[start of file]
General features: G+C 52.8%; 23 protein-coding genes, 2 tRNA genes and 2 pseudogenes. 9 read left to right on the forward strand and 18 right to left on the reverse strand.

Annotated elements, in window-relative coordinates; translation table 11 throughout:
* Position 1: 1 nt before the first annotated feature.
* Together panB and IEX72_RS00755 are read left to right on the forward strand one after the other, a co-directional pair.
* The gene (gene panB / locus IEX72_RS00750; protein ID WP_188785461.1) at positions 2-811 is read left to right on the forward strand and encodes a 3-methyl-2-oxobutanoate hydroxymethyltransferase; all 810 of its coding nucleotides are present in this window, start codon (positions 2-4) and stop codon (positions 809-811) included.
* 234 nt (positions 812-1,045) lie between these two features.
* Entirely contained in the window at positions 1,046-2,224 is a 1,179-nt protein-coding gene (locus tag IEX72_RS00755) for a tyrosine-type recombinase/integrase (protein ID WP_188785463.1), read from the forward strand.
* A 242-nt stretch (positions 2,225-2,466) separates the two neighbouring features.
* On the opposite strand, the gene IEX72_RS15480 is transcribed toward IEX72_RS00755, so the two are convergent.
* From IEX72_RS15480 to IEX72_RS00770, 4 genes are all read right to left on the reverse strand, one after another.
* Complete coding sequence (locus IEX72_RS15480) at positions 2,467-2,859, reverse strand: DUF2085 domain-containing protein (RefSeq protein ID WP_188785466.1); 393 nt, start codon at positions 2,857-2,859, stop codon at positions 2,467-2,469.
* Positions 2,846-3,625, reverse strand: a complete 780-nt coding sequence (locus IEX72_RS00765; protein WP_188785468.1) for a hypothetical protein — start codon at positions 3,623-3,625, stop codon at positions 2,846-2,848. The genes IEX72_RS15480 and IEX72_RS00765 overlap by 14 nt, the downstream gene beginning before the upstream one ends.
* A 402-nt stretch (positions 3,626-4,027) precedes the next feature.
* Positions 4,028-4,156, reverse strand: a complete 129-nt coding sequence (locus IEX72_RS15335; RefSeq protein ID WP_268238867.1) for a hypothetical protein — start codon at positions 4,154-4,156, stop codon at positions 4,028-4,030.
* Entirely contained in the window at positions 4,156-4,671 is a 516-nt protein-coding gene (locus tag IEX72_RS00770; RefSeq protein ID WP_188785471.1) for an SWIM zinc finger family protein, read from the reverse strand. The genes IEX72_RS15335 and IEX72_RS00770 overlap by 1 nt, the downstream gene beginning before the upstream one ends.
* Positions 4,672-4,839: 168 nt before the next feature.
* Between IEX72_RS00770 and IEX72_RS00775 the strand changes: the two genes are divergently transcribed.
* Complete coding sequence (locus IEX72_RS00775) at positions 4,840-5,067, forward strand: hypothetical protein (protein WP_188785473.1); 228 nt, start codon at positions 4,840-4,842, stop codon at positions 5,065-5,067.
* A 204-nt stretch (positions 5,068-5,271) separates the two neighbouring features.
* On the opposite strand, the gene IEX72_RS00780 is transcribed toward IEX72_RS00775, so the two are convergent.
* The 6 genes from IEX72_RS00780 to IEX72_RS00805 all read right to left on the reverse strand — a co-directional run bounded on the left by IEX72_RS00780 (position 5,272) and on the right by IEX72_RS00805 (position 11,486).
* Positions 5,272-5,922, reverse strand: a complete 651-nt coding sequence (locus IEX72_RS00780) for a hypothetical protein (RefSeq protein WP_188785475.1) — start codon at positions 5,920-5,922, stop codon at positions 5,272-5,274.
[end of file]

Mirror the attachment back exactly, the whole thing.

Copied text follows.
General features: G+C 52.8%; 23 protein-coding genes, 2 tRNA genes and 2 pseudogenes. 9 read left to right on the forward strand and 18 right to left on the reverse strand.

Annotated elements, in window-relative coordinates; translation table 11 throughout:
* Position 1: 1 nt before the first annotated feature.
* Together panB and IEX72_RS00755 are read left to right on the forward strand one after the other, a co-directional pair.
* The gene (gene panB / locus IEX72_RS00750; protein ID WP_188785461.1) at positions 2-811 is read left to right on the forward strand and encodes a 3-methyl-2-oxobutanoate hydroxymethyltransferase; all 810 of its coding nucleotides are present in this window, start codon (positions 2-4) and stop codon (positions 809-811) included.
* 234 nt (positions 812-1,045) lie between these two features.
* Entirely contained in the window at positions 1,046-2,224 is a 1,179-nt protein-coding gene (locus tag IEX72_RS00755) for a tyrosine-type recombinase/integrase (protein ID WP_188785463.1), read from the forward strand.
* A 242-nt stretch (positions 2,225-2,466) separates the two neighbouring features.
* On the opposite strand, the gene IEX72_RS15480 is transcribed toward IEX72_RS00755, so the two are convergent.
* From IEX72_RS15480 to IEX72_RS00770, 4 genes are all read right to left on the reverse strand, one after another.
* Complete coding sequence (locus IEX72_RS15480) at positions 2,467-2,859, reverse strand: DUF2085 domain-containing protein (RefSeq protein ID WP_188785466.1); 393 nt, start codon at positions 2,857-2,859, stop codon at positions 2,467-2,469.
* Positions 2,846-3,625, reverse strand: a complete 780-nt coding sequence (locus IEX72_RS00765; protein WP_188785468.1) for a hypothetical protein — start codon at positions 3,623-3,625, stop codon at positions 2,846-2,848. The genes IEX72_RS15480 and IEX72_RS00765 overlap by 14 nt, the downstream gene beginning before the upstream one ends.
* A 402-nt stretch (positions 3,626-4,027) precedes the next feature.
* Positions 4,028-4,156, reverse strand: a complete 129-nt coding sequence (locus IEX72_RS15335; RefSeq protein ID WP_268238867.1) for a hypothetical protein — start codon at positions 4,154-4,156, stop codon at positions 4,028-4,030.
* Entirely contained in the window at positions 4,156-4,671 is a 516-nt protein-coding gene (locus tag IEX72_RS00770; RefSeq protein ID WP_188785471.1) for an SWIM zinc finger family protein, read from the reverse strand. The genes IEX72_RS15335 and IEX72_RS00770 overlap by 1 nt, the downstream gene beginning before the upstream one ends.
* Positions 4,672-4,839: 168 nt before the next feature.
* Between IEX72_RS00770 and IEX72_RS00775 the strand changes: the two genes are divergently transcribed.
* Complete coding sequence (locus IEX72_RS00775) at positions 4,840-5,067, forward strand: hypothetical protein (protein WP_188785473.1); 228 nt, start codon at positions 4,840-4,842, stop codon at positions 5,065-5,067.
* A 204-nt stretch (positions 5,068-5,271) separates the two neighbouring features.
* On the opposite strand, the gene IEX72_RS00780 is transcribed toward IEX72_RS00775, so the two are convergent.
* The 6 genes from IEX72_RS00780 to IEX72_RS00805 all read right to left on the reverse strand — a co-directional run bounded on the left by IEX72_RS00780 (position 5,272) and on the right by IEX72_RS00805 (position 11,486).
* Positions 5,272-5,922, reverse strand: a complete 651-nt coding sequence (locus IEX72_RS00780) for a hypothetical protein (RefSeq protein WP_188785475.1) — start codon at positions 5,920-5,922, stop codon at positions 5,272-5,274.